Commentary

Why Brock Turner Should Talk to Campus Men About Sexual Assault

REUTERS/Noah Berger

A Stanford swimmer withdrew from the university after being accused of rape after a fraternity party on the campus.
June 09, 2016

 

My social-media feeds have been full of friends’ and colleagues’ dismay and frustration with the controversial — some would say ludicrous — statement Dan Turner made last week on behalf of his son Brock, a former Stanford University student who had just been sentenced to six months in jail after being found guilty of sexually assaulting a woman he met at a fraternity party. But, in between the excuses he made for his son and the tone-deaf language he used to describe the assault — "20 minutes of action" — he has a great idea. It’s an idea that could shape the lives of hundreds of people, even though it’s a lesson he and his son will probably never fully understand.

Turner’s father, perhaps trying to counter the viral social-media outcry after the victim’s statement, wrote an open letter about his son’s despondency over the accusation, his subsequent conviction, and his impending imprisonment. In his father’s mind, Brock isn’t a rapist; he’s simply a college-age male who became an overly amorous jerk after a night of drinking. Dan Turner suggests that Brock shouldn’t go to jail but should receive probation, so he can visit college campuses to speak about the dangers of "alcohol consumption and sexual promiscuity."

White men on campus have been born with systemic advantages that give them access to opportunities that I, as an African-American woman, cannot fathom.
And this is where I agree with him: His son, who was convicted of sexual assault, should go on a mandatory tour of colleges, talking about his crime and its consequences.

However, that mandatory tour must be done at his expense — and after he has served his six months in jail. Another caveat: The audiences must be made up solely of white males.

This purposeful segregation is much needed on campuses around the country. It will probably never happen, yet it could be the most important moment in the college experiences of white men.

More often than not, when I hear of students facing university discipline for substance, verbal, or physical abuse, the perpetrators are white males. What is going on with these guys?

Of course, most white males on campus are not irresponsible drinkers, vandals, or abusers; most are bright and informed. Still, they are products of a system that shields them from facing the devastating harm they can cause.

White privilege, a societal phenomenon where the majority benefits simply by being in the majority, means the white men on campus have been born with systemic advantages that give them access to opportunities that I, as an African-American woman, cannot fathom.

It is this privilege that has created a chasm, or deficit, for the white guys. It is assumed that these young men have every advantage and, therefore, are not in need of tending and nurturing. That’s simply not true.

It’s not a coincidence that at a time when colleges are getting better at diversity and inclusion, news stories reveal white guys on college campuses acting up while struggling to find themselves. For them, philanthropy and brotherhood get lost in a culture of drinking and sexism celebrated in fraternities and dorms.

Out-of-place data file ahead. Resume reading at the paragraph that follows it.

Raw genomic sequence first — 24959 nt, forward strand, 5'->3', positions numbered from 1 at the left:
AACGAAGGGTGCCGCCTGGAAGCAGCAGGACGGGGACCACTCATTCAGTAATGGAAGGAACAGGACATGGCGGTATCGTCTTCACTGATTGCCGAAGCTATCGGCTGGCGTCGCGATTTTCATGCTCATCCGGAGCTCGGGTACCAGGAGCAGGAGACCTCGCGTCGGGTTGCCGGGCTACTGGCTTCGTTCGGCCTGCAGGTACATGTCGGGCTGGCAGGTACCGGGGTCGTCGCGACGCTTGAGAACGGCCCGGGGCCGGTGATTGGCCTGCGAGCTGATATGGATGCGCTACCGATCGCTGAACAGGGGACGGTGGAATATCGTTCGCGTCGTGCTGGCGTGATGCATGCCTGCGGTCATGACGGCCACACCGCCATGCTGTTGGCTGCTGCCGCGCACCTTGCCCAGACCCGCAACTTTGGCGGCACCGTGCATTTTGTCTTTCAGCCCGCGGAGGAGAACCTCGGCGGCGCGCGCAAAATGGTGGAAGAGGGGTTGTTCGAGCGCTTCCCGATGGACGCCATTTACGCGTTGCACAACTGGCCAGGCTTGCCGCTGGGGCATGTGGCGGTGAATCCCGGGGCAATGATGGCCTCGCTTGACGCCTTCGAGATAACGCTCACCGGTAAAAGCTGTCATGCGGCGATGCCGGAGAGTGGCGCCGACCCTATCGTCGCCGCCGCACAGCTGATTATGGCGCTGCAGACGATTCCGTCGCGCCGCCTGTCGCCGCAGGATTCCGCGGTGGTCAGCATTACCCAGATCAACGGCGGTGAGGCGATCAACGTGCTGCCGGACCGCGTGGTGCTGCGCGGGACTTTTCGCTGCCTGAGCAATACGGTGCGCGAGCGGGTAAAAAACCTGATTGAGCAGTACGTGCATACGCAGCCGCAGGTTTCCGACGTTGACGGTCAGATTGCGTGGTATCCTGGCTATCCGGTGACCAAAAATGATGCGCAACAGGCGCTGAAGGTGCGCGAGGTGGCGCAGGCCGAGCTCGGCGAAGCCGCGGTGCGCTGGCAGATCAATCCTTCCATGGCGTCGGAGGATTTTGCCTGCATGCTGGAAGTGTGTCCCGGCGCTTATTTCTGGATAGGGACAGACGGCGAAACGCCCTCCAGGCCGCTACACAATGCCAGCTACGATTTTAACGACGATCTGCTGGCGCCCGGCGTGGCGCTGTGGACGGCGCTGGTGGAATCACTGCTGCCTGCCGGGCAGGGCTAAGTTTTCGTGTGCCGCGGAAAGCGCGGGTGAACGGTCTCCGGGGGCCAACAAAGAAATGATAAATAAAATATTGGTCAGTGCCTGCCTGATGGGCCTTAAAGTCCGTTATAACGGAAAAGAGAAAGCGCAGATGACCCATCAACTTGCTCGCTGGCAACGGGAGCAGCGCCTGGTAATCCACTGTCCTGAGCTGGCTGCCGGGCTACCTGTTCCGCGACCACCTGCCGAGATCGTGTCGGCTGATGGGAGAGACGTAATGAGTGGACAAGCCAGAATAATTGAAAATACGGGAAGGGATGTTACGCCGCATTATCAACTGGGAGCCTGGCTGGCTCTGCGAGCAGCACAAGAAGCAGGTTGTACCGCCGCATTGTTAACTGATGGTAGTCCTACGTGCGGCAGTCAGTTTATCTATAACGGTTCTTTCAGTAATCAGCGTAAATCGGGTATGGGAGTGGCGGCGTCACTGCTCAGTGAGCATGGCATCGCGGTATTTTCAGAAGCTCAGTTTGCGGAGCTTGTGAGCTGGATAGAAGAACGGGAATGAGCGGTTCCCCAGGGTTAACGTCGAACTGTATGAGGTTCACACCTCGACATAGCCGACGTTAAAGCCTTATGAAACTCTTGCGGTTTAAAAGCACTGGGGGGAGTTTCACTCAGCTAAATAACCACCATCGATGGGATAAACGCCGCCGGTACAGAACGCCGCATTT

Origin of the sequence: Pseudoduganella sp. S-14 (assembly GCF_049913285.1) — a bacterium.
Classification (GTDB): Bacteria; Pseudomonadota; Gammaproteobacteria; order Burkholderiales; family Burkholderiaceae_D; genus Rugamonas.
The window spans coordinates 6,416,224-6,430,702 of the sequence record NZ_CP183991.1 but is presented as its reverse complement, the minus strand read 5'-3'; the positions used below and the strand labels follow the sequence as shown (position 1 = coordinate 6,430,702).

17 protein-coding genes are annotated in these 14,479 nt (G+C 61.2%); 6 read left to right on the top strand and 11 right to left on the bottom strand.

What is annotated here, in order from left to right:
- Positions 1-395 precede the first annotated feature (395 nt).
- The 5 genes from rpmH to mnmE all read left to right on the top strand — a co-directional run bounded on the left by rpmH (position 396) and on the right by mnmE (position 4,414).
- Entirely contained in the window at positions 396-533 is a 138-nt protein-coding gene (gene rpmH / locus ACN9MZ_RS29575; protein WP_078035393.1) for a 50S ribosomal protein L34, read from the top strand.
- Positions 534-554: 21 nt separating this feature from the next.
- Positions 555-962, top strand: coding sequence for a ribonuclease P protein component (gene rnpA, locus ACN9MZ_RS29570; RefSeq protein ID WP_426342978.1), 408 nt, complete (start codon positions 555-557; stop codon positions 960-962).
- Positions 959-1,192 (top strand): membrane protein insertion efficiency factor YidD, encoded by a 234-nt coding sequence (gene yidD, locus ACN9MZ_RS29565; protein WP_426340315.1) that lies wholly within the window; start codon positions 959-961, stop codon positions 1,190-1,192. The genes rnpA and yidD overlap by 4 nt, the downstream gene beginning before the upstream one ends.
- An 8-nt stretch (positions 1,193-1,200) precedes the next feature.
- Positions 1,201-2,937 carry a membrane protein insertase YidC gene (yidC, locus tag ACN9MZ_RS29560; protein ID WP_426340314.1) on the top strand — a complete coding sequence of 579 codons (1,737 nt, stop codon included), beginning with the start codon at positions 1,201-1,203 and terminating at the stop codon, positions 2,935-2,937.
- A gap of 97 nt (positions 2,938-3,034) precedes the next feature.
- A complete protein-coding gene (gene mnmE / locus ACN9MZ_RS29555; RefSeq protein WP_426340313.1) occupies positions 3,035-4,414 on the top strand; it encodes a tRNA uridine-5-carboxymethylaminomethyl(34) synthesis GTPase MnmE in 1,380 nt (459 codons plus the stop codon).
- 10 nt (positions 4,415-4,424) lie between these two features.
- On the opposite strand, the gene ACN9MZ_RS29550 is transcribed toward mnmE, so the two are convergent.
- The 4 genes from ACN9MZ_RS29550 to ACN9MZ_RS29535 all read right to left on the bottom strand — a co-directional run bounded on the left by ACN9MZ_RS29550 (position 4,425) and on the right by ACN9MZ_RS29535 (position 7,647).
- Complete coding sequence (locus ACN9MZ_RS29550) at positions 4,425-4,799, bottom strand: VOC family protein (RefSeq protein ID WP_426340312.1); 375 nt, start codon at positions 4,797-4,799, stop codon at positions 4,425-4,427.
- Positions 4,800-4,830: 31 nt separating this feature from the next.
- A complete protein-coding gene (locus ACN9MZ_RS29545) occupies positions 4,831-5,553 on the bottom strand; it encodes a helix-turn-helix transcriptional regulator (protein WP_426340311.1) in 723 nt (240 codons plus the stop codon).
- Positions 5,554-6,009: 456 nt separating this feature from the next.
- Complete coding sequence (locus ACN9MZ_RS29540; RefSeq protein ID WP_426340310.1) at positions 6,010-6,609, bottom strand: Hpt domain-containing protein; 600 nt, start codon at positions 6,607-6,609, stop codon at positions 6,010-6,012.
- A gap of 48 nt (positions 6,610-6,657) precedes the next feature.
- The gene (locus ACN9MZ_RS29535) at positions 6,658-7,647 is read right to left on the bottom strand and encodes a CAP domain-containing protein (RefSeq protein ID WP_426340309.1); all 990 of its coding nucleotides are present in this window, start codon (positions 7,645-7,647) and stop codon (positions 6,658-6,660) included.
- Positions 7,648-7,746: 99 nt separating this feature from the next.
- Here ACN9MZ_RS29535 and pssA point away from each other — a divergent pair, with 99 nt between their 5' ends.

I teach at a predominantly white institution that is also predominantly female and, like many other such institutions, we make efforts to bring diversity to our expansive lawns. As a result, we have seen an increase in minority students, students who are openly gay, and students who are transgender.

We not only recruit these students, but we offer them programs, reading rooms, and mentoring services designed to make them feel at home on our campus. And I’m so proud of our work. But I have to ask: Would all of the programs we offer to empower women, students of color, and LGBT students be as necessary if there were programs that taught cisgender white male students to be more empathetic members of our campus community?

To not talk about how white males contribute to a culture of micro- and macroaggressions puts the onus on the abused to remedy the problem. Also, to ignore the relationship of these guys to the problem does a disservice to them, as they desperately need a good push into responsible adulthood. In fact, to give white males ownership of these issues is to acknowledge the tremendous responsibilities their postgraduation privilege will give them.

So, in this rare case, I have some privilege as a black woman on a predominately white campus. I can shout that the white guys need help, and no one assumes I’m being racist.

The consternation caused by the creation of a white-male support group that required mandatory membership upon matriculation would surely be counterproductive. Instead, alternative efforts should be considered. For example, all-male residence halls should take the lead on school-spirit efforts like responsible tailgates and planning the campus’s late-night activities.

Additionally, colleges should hone the mentoring skills of young white male employees. These faculty and staff members can talk to the students in ways that will encourage them to listen.

And Brock Turner may just be the ideal voice to talk about how a privileged life can be destroyed by 20 minutes of irresponsible, selfish, and hurtful actions. It’s a conversation that needs to happen, white guy to white guy.

Correction (6/9/2016), 1:45 p.m.: This essay originally said Mr. Turner had been convicted of rape. While many media outlets have referred to the crime as a rape, Brock Turner was convicted of sexual assault. The essay has been updated to reflect that.

Naeemah Clark is an associate professor in the School of Communications and director of the Communications Fellows Program at Elon University.